Having made his solo debut at age fifteen with the Chicago Symphony Orchestra, Kim was a featured soloist with the Juilliard Orchestra on its critically acclaimed tour of the Far East, and has appeared as soloist with the symphony orchestras of Cincinnati, Denver, and San Diego. Kim has collaborated with such conductors as Zubin Mehta, Stanislaw Skrowaczewski, Paavo Jarvi, Jesus Lopez-Cobos, Sergiu Comissiona, and Lawrence Foster, and has appeared in recital in the cities of New York, Chicago, Los Angeles, and San Francisco. He served as Principal Cello of the Cincinnati Symphony from 1989-2009, and has also held Principal Cello positions with the San Diego and Denver symphonies.

Active as a chamber musician, Kim has performed with such artists as Emmanuel Ax, Joshua Bell, Yefim Bronfman, Susan Graham, Lynn Harrell, Stephen Hough, Jaime Laredo and Menachem Pressler, as well as collaborating with members of the Emerson, Guarneri and Orion string quartets. At the invitation of violinist Pinchas Zukerman, he performed with Mr. Zukerman at the festivals of Athens (Greece), Mostly Mozart (NY), Schleswig-Holstein (Germany), and Verbier(Switzerland). He has also participated in several tours with Mr. Zukerman to South America and Israel as a member of the “Pinchas Zukerman and Friends” chamber ensemble. Highlights include chamber music debuts at Carnegie Hall, Boston’s Symphony Hall, and the Kennedy Center for the Performing Arts performing both Brahms Sextets with Itzhak Perlman, Pinchas Zukerman, and Michael Tree, among others. Mr. Kim can also be heard at the festivals of Angel Fire (New Mexico), Aspen, Bravo! Colorado (Vail), LaJolla, and Santa Fe, and Savannah. Mr. Kim has also made several recordings for the RCA, EMI, Telarc, and Koch labels.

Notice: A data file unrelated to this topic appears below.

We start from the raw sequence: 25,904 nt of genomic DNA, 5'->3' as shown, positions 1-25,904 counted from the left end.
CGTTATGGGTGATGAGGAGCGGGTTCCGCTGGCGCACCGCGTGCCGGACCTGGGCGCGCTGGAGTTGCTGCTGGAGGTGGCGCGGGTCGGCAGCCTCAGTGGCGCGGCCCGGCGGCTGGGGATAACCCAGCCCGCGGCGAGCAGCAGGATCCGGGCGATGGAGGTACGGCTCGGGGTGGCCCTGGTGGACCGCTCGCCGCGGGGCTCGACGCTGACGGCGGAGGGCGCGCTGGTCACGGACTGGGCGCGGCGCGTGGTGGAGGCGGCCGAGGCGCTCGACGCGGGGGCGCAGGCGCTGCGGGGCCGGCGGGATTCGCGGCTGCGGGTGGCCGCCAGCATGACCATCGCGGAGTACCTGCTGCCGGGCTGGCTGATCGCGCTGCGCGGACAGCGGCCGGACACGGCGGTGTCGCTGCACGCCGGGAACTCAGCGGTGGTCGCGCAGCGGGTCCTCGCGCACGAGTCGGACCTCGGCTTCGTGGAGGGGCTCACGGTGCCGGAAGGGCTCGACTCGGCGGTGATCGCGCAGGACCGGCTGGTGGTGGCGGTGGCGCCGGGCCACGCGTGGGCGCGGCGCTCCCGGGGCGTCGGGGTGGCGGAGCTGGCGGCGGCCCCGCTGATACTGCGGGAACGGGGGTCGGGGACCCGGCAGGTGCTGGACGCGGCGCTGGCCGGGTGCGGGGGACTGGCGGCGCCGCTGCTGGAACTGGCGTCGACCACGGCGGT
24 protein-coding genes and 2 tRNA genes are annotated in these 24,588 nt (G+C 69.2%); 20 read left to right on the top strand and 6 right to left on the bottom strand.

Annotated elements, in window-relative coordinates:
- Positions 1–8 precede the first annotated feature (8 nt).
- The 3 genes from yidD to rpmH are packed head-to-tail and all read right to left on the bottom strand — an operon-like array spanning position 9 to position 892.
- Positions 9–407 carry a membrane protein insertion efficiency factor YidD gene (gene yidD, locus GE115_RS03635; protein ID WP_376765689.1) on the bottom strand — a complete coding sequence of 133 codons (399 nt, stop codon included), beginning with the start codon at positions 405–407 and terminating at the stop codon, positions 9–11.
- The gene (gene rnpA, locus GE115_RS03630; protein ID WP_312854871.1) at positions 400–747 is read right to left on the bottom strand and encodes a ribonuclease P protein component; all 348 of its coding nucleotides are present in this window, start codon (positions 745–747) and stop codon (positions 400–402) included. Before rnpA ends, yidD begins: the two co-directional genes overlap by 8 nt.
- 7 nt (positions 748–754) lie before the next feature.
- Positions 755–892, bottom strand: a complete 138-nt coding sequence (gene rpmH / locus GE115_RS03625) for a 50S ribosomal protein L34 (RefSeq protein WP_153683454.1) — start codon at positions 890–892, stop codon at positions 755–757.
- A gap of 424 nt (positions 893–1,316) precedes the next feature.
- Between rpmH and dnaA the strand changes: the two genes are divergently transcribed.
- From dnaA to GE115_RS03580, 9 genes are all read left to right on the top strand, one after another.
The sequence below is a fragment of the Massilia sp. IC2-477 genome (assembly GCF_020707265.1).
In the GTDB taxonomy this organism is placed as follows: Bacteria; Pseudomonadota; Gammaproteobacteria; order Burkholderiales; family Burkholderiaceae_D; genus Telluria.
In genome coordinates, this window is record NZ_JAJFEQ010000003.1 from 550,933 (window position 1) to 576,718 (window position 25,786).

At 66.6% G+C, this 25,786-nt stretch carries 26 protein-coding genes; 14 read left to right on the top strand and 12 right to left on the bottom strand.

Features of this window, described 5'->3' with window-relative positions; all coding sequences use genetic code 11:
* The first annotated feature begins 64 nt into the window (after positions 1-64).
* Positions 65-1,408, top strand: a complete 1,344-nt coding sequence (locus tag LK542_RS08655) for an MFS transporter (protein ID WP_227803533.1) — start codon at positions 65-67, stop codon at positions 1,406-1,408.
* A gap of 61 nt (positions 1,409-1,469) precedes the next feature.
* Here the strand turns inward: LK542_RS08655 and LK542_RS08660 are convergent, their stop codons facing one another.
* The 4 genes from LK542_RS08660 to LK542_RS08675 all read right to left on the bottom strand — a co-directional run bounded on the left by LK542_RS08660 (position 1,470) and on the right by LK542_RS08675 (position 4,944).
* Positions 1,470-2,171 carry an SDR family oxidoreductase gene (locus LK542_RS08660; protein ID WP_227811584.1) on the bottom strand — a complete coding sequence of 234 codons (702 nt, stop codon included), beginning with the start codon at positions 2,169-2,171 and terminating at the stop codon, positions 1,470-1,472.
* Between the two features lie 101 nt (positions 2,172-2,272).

Kim joined the Indiana University Jacobs School of Music faculty at the beginning the 2009-2010 academic year. As a teacher, he has students in major orchestras throughout the world. He is a regular teacher and performer at the Aspen Music Festival and School as well as the Music Masters Course in Japan program held in Kasuza, Yokohama, and Tokyo. Kim also regularly appears at the New World Symphony in Miami Beach coaching the next generation of symphonic cellists.

Born of Korean parents in New York City, Mr. Kim grew up in Illinois where he began piano studies with his mother at age five. At age ten, he began cello studies with Tanya L. Carey. Mr. Kim received his Bachelor and Master of Music degrees from the Juilliard School where he studied with Leonard Rose, Lynn Harrell, and Channing Robbins. Upon graduation, Mr. Kim received the first William Schuman Prize, awarded for outstanding leadership and achievement in music.



Brinton Averil Smith
Brinton Averil Smith, Cello
November 7, 2016

Praised by New York Newsday for “extraordinary musicianship…forceful, sophisticated and entirely in the spirit of the music,” American cellist Brinton Averil Smith‘s performances have elicited rave reviews around the world, praising virtuosic performances and musical ideals rooted in the golden age of string playing. Smith’s debut recording of Miklós Rózsa’s Cello Concerto with the New Zealand Symphony Orchestra on Koch Classics won widespread international critical acclaim, including the annual Gramophone Awards Issue which praised Smith as a “hugely eloquent, impassioned soloist,” and continued, “The sheer bravura of Smith’s reading is infectious.” His recording of Fauré’s Piano Trio and Après un Rêve with Gil Shaham was selected as one of BBC Music magazine’s best albums of the year and the American Record Guide praised their performance as “Stunningly beautiful”, continuing “I cannot imagine a better stylistic match for Shaham”